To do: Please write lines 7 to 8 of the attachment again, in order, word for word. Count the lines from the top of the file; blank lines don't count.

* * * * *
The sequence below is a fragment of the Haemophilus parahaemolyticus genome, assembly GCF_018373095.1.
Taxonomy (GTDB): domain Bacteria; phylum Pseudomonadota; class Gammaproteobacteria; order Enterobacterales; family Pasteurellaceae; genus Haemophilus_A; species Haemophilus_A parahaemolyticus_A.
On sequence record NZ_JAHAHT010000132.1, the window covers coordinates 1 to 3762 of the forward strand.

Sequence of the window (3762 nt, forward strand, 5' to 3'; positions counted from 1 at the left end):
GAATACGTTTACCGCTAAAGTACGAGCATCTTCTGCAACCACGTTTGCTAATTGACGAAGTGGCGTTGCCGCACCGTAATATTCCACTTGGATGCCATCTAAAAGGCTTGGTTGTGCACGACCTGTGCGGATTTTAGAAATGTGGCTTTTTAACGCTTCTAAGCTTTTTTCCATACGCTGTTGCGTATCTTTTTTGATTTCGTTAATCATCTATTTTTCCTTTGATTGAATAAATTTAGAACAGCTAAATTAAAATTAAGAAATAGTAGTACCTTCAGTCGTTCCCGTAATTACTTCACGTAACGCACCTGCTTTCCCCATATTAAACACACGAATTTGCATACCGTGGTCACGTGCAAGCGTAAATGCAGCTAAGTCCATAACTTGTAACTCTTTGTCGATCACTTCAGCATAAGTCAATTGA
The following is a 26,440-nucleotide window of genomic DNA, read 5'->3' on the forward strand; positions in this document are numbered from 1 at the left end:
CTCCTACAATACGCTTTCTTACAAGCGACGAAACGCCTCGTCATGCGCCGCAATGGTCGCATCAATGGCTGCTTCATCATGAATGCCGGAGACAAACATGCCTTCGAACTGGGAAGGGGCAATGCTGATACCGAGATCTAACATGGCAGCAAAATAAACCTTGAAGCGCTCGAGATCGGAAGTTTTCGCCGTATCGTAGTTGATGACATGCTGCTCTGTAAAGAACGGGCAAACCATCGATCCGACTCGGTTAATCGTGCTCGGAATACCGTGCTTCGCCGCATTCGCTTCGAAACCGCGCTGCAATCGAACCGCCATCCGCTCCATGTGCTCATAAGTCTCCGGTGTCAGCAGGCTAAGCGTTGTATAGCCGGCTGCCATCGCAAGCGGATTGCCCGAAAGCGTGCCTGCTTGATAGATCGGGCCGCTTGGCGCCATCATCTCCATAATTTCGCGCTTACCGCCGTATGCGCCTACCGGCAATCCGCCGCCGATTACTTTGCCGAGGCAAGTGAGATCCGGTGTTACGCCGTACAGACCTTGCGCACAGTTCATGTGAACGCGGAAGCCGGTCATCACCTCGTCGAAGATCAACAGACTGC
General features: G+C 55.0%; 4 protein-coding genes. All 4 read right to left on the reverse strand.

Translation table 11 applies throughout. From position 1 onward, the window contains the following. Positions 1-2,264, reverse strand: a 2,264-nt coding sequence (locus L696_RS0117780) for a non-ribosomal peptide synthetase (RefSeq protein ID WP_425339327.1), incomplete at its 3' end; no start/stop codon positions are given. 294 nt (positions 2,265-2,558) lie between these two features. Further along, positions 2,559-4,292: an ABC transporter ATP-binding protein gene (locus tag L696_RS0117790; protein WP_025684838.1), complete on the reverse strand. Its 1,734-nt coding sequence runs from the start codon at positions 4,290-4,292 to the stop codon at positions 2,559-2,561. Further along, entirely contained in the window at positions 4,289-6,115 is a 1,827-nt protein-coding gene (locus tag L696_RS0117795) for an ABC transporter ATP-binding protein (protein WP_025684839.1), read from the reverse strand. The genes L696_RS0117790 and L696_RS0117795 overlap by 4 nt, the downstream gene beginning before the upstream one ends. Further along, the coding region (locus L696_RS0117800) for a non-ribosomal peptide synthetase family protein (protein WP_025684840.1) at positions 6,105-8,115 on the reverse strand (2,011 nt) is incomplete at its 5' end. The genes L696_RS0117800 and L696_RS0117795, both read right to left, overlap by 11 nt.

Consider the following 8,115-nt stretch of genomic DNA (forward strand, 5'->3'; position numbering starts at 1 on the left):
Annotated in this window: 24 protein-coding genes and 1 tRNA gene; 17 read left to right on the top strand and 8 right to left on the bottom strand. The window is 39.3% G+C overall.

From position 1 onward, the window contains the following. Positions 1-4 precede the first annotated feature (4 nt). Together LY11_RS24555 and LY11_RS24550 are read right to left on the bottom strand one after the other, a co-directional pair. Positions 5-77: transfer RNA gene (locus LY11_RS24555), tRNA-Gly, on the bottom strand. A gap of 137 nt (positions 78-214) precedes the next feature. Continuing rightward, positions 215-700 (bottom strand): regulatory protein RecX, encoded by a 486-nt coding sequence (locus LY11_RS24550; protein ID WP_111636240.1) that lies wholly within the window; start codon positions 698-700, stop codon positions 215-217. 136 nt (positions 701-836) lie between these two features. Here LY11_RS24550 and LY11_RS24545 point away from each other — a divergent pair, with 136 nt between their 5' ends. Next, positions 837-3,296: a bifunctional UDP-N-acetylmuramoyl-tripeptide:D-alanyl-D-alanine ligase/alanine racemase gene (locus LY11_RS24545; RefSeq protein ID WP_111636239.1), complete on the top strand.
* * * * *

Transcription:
CTCCTACAATACGCTTTCTTACAAGCGACGAAACGCCTCGTCATGCGCCGCAATGGTCGCATCAATGGCTGCTTCATCATGAATGCCGGAGACAAACATGCCTTCGAACTGGGAAGGGGCAATGCTGATACCGAGATCTAACATGGCAGCAAAATAAACCTTGAAGCGCTCGAGATCGGAAGTTTTCGCCGTATCGTAGTTGATGACATGCTGCTCTGTAAAGAACGGGCAAACCATCGATCCGACTCGGTTAATCGTGCTCGGAATACCGTGCTTCGCCGCATTCGCTTCGAAACCGCGCTGCAATCGAACCGCCATCCGCTCCATGTGCTCATAAGTCTCCGGTGTCAGCAGGCTAAGCGTTGTATAGCCGGCTGCCATCGCAAGCGGATTGCCCGAAAGCGTGCCTGCTTGATAGATCGGGCCGCTTGGCGCCATCATCTCCATAATTTCGCGCTTACCGCCGTATGCGCCTACCGGCAATCCGCCGCCGATTACTTTGCCGAGGCAAGTGAGATCCGGTGTTACGCCGTACAGACCTTGCGCACAGTTCATGTGAACGCGGAAGCCGGTCATCACCTCGTCGAAGATCAACAGACTGC
General features: G+C 55.0%; 4 protein-coding genes. All 4 read right to left on the reverse strand.